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Using 1x 2TB NVME or 2x 1TB NVME, that's the question

Hey everyone,

I’m currently in the midst of a VFX workstation build and I’m still not 100% decided with what kind of NVME option I should go with.

I could go with 2x 1TB Samsung 980 Pro (MZ-V8P1T0BW) or with 1x 2TB Samsung 970 EVO Plus (MZ-V7S2T0).

Is it with the current config worth buying the 980 Pro or should I save the money and invest in the 970 EVO Plus?

The board is equipped with the following M.2 slots:

  • 2 x Hyper M.2 Sockets (M2_1 and M2_2), support M Key type 2260/2280 M.2 PCI Express module up to Gen4x4 (64 Gb/s)

  • 1 x Hyper M.2 Socket (M2_3), supports M Key type 2230/2242/2260/2280/22110 M.2 SATA3 6.0 Gb/s module and M.2 PCI

AMD | Threadripper 3960x

ASRock | TRX40 Creator

256GB G.Skill Ripjaws V 3200MHz CL16 (F4-3200C16Q2-256GVK)

Power Supply:
be quiet | Dark Power Pro 11 | 1200W

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Well if you want to go with 2 drives you’ll also think of how you’re going to address them. Do you want to see them as separate drives? Do you want to see them as one drive? And if as only one, how are you going to do it? Hardware-RAID? Storage Spaces? Other software solutions?
Depending how you do it you’ll have different performance characteristics. A RAID (in whatever form) can net you more throughput then a single drive. If you can really use it depends on the usecase though.

What kind of demand is that on the SSDs? Do you need iops or more bandwith then 1 drive can provide? Why not 2 970 evos as a compromise between price and perf, have you looked at used Enterprise DC drives ?

There is not really a choice in my mind.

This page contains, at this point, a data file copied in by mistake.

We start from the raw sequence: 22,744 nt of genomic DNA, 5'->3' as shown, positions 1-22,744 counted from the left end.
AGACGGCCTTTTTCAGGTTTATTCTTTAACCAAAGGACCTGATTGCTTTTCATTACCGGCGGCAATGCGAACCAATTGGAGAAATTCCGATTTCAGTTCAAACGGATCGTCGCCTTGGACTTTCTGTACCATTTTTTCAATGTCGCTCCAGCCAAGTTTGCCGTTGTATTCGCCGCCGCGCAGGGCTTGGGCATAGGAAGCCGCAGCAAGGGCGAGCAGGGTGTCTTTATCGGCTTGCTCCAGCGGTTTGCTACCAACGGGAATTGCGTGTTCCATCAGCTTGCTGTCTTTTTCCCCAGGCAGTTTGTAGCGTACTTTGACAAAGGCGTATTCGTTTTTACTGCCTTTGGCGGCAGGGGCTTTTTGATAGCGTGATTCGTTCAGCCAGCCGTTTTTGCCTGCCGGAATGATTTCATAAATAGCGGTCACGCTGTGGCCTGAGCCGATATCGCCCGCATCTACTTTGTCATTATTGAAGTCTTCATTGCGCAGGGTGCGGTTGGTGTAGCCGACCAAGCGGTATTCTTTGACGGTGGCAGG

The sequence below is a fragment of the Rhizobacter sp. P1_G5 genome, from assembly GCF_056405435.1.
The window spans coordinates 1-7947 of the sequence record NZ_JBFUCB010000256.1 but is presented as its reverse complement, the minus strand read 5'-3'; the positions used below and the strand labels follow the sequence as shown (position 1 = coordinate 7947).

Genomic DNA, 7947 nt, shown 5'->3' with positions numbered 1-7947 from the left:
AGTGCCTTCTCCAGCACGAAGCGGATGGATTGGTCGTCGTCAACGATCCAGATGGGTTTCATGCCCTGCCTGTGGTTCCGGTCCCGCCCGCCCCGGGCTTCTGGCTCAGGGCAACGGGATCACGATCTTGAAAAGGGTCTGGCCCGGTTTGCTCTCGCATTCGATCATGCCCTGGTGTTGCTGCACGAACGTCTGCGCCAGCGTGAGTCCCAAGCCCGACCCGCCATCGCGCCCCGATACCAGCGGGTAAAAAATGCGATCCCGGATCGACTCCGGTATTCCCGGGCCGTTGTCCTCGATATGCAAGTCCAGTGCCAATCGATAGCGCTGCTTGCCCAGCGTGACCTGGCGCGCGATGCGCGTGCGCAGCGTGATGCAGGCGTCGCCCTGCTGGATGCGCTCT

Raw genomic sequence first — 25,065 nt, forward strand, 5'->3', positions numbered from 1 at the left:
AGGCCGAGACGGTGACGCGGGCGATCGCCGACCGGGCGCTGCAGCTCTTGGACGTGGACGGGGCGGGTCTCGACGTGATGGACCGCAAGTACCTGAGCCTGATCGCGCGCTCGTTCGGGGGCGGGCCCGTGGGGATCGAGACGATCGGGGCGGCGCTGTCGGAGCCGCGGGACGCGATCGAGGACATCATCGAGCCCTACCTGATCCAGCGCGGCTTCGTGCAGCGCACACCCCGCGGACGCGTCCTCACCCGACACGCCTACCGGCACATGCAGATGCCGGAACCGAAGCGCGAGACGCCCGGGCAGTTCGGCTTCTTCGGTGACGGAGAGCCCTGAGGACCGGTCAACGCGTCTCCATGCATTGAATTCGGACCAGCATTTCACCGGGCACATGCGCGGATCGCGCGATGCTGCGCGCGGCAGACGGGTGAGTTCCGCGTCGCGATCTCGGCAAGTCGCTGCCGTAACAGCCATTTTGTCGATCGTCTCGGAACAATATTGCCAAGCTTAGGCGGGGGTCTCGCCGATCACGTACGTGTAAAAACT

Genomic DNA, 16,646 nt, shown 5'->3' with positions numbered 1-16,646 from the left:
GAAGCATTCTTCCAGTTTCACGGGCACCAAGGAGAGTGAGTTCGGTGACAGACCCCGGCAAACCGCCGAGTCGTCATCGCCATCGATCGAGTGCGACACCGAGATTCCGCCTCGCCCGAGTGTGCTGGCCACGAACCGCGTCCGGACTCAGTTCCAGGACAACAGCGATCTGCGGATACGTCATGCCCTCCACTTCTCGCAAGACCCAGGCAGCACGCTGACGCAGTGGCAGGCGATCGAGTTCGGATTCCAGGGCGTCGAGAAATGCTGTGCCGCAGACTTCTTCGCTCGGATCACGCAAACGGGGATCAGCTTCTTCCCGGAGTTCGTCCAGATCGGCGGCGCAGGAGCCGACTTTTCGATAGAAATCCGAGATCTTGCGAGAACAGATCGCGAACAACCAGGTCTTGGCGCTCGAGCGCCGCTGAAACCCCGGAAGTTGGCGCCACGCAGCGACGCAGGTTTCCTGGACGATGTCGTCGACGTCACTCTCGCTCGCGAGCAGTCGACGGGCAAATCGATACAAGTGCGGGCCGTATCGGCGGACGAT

2 drives is better than 1 drive.
Because if 1 drive dies you lose only half your data and not everything.

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Not agree, if he wants to go raid0.
Also planning to fail is failing to plan. If that’s supposed to be workstation I definetly recommend going with raid1/mirror

Only scenario where I would consider non redundant storage is probably some games, scratch disks, cache, etc.


980 is pcie 4.0 vs 3.0 for 970 also evo plus is a bit different in design so if you saturate the cache you will get different performance.

My guess is he doesn’t plan on raid since he is considering a single drive.

I’m talking purely mechanically. If you have a single drive and it does - all your data will be gone. Having 2 drives means you will lose only the data on that drive…
That’s all there is to my thinking.
From that point forward speed and what not is a completely different matter entirely…

What do you really need from the extra storage you want to buy? More speed (RAID 0)? Redundant storage (RAID 1)? Just some more space (JBOD)?

All the answers so far are very thought out and meaningful, but I think you should be more clear on what’s the purpose of those drives (beside the obvious need of more storage space) so that we can be more focused on the answers.

Depends on how you raid the drives could end up being lose 1 lose both

Only really write if you don’t have a trash file system, as even in mirror you can read off both still.

Sure. I just gave a very cut and dry explaination of my questions trying not be condescending.

Unfortunately Windows is stuck with NT(rash)FS so there’s not much to do on that front, if he’s using Windows. On Linux there’s all sorts of FS to choose from, but even ext4 would be good to handle a RAID0. And it’s even possible to use reliable software RAID, a whole world of possibilities once more.


wasnt trying to be that way to you if you took it that way, was just elaborating on raid to make sure OP is aware. Never bothered on NTFS as I have never need more perf then 1 drive (Rust/SSD/NVME) on a desktop, I only ever messed with raid on bulk storage.